Wednesday, January 29, 2014

What Is All This White Stuff?

So... you may have noticed on the news that it done snowed in the South. Like... a lot.

Greenville is protected by the nature of its location from the worst of any weather pattern, but that doesn't mean we didn't still have us some fun. 

Now, we've known this was coming for a couple of days now. So when I got up yesterday and drove to work under that special steel-gray sky, I was well aware of what was likely to commence. Work was basically a waiting game to see what would happen; we ended up only getting out an hour early, but frankly should have been sent home at least two hours earlier than that if the goal was to avoid the mess.

When they let us go and I walked out into the parking lot, I looked at the amount of snow on my car, thought about the country highway I drive home on, and said to a coworker, "Well, this'll be nice and dangerous."

And it was, dear readers.

Although it's a highway in serious use, it's still a country road with lots of nice happy curves and hills. The snow was accumulating rapidly, but people had obviously been driving over it, which meant in-between the snow were tire tracks where friction had melted it and it had begun to re-harden into exciting, exciting ice. The South doesn't pre-salt or pre-sand; they don't have enough plows, salt trucks, sand, or even rock salt itself to do anything in advance. The stuff just... sits on the road until someone can get around to it later. And sometimes that "later" is "tomorrow morning."

I took it slow, and really it wasn't super bad. My only concern actually came from a guy in front of me who slammed on his brakes constantly.

For those who don't know how to drive in snow and/or ice, the number one rule is do not hit your brakes.

Just let your foot off the gas. You'll slow down, it'll most likely be fine. If you hit your brakes, you're going to spin out your tires if it's slick and lose control. So yeah. That was a harrowing adventure.

Today my work didn't open at all, which was probably the safest call; while the roads in Greenville were mostly passable, the country roads have lots of trees to shade them from the sun and things were still nice and slick and icy all morning.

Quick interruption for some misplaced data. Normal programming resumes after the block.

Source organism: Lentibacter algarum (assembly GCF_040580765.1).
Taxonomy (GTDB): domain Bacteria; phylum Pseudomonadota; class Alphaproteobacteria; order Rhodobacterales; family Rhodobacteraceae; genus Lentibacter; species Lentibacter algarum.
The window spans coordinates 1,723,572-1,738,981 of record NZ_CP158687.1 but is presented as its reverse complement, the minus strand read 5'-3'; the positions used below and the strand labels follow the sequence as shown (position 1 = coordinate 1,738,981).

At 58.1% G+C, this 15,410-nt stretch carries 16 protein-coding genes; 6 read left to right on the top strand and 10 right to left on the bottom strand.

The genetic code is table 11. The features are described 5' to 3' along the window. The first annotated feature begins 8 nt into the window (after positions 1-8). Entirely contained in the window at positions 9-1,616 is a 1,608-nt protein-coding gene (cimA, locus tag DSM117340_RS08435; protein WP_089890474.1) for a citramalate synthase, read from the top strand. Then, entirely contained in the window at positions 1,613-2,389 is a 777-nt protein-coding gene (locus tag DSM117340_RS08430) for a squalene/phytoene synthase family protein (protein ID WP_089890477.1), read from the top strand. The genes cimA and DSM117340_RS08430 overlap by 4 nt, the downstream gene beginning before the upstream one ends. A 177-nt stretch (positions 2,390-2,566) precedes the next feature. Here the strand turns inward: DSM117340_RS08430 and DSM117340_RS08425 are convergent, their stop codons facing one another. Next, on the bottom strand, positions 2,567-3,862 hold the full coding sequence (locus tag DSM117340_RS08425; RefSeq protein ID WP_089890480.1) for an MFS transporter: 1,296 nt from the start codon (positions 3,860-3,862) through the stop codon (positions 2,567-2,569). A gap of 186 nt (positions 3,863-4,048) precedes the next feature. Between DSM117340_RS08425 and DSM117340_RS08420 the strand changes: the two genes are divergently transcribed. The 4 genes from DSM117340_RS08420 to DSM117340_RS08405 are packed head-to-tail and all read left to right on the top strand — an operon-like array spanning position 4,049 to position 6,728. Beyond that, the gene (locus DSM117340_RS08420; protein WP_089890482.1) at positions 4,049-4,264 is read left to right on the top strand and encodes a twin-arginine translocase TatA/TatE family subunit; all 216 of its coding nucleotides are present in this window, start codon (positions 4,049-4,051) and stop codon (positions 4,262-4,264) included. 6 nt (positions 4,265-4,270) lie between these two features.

The upside to all this madness has been that the dog got to play in snow for the first time. He enjoyed it heartily, until of course he suddenly didn't anymore and ran like the dickens to get back inside and away from it. Then, thirty minutes later, he wanted to try again. Same result.

Then he wanted to try again.

It was sunny enough today to melt most of it, but there's still a dusting for him to play in.

So what did I do on my grown-up snow day?

Uh... I did the dishes?

I ate a pear. That was exciting.

Oh! I went and put gas in the car.

Also super exciting.

(I may or may not have eaten a chicken taquito from the gas station. It may or may not have delicious.)

That is seriously the sum of my accomplishments for the day. It's been awesome.

If you northerners are up there laughing because cities have been shut down by what looks like very little snow... just read this. Oh, and look at the news in Atlanta right now, or this article from an Atlanta commuter who spent eight hours stuck in traffic. Or Birmingham. It was a vague inconvenience for Greenville, but stuff like this can very easily shut down a whole region; we've got nothing in place to deal with it.

1 comment:

  1. Aw, we northerners like to give shit, but obviously, all kidding aside, when a region gets weather that ordinarily NEVER happens there, then there's no way to be prepared. Really is crazy, dude. My brother got married in NC on the day of the first snowfall there in like five years or something, it was a total shitshow.

    But you know, honestly, it's still pretty dangerous driving in the snow, even up here! People are more prepared to deal with it, and we do have salt trucks, but man, while it's coming down, it's madness out there.


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